Asian Liquidity Stress Index Falls in July, Says Moody's

Moody's Investors Service says that its Asian Liquidity Stress Index (Asian LSI) declined for a third consecutive month to 20.2% in July from 23.9% in June.


The index, which decreases when speculative-grade liquidity appears to increase,  is at its lowest level since July 2012, when it was 16.8% but remains

historically high.


"The LSI has decreased gradually from its recent high of 29.1% in October 2012. The July decline resulted from a net decrease in the number of companies with our

lowest (weakest) speculative-grade liquidity score (SGL-4)," says Laura Acres, a Moody's Senior Vice President. "The total number of rated high-yield companies also increased by one to 114, which further contributed to the overall improvements in this month's Asian LSI."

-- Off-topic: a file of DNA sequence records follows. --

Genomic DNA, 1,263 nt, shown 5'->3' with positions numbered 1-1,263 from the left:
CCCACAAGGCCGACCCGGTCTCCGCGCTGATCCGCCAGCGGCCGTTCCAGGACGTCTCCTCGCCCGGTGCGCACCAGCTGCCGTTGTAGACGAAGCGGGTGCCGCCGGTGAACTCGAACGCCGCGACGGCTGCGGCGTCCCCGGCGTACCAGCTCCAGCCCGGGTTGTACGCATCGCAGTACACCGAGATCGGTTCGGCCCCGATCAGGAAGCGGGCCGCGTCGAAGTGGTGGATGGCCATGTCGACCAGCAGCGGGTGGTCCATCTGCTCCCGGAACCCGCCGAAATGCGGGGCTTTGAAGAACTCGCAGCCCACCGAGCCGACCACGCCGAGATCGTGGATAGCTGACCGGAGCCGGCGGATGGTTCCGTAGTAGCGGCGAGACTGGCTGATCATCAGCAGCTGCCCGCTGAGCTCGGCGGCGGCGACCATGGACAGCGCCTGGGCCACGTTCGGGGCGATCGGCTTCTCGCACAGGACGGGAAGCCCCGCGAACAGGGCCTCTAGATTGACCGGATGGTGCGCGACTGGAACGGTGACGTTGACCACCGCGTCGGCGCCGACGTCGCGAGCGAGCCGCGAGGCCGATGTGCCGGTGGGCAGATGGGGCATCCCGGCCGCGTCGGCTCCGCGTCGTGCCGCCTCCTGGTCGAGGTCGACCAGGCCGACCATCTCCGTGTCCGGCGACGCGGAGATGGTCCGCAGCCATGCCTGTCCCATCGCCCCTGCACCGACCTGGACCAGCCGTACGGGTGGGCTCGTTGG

The liquidity sub-index for Chinese speculative-grade companies fell to 25.4% from 28.8% in June as the number of Chinese companies with an SGL-4 score

decreased by two.


The number of rated Chinese high-yield corporates was unchanged at 59. China's high-yield property index also decreased, to 26.5% from 29.4% in June, as one company left the roster of those with an SGL-4 score.


The Indonesian sub-index, which was 8.0% in May and June, plunged to 3.8% in July. The decrease reflected the departure of one company from the list of those with an SGL-4 score.


Meanwhile, the Australian reading was unchanged from June at 6.7%. High-yield rated bond issuance slowed further following the strong start early this year. However, issuance so far this year ($17 billion) is still higher than the annual totals for each of the previous three years.


Looking ahead, the high-yield default rate for Asia Pacific (ex-Japan) corporates will stay at a low 2% in 2013, according to Moody's Credit Transition Model. The rate trended downward during the first half of the year and will rise mildly in the second half. The 2% translates into one or two potential defaults.

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